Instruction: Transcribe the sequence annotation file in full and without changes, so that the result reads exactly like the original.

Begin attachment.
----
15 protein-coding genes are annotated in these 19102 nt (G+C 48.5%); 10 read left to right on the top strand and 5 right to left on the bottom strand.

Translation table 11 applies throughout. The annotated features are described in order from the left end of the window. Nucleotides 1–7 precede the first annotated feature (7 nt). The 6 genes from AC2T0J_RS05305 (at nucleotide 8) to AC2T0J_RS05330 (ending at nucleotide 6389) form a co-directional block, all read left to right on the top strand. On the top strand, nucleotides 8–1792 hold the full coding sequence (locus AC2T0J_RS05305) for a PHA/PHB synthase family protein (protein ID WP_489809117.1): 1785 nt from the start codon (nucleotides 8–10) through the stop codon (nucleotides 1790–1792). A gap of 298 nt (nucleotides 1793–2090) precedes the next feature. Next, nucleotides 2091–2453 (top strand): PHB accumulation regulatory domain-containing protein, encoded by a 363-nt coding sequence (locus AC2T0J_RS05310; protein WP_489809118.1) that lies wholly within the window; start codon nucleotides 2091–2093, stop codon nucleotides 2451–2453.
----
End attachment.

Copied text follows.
15 protein-coding genes are annotated in these 19102 nt (G+C 48.5%); 10 read left to right on the top strand and 5 right to left on the bottom strand.

Translation table 11 applies throughout. The annotated features are described in order from the left end of the window. Nucleotides 1–7 precede the first annotated feature (7 nt). The 6 genes from AC2T0J_RS05305 (at nucleotide 8) to AC2T0J_RS05330 (ending at nucleotide 6389) form a co-directional block, all read left to right on the top strand. On the top strand, nucleotides 8–1792 hold the full coding sequence (locus AC2T0J_RS05305) for a PHA/PHB synthase family protein (protein ID WP_489809117.1): 1785 nt from the start codon (nucleotides 8–10) through the stop codon (nucleotides 1790–1792). A gap of 298 nt (nucleotides 1793–2090) precedes the next feature. Next, nucleotides 2091–2453 (top strand): PHB accumulation regulatory domain-containing protein, encoded by a 363-nt coding sequence (locus AC2T0J_RS05310; protein WP_489809118.1) that lies wholly within the window; start codon nucleotides 2091–2093, stop codon nucleotides 2451–2453.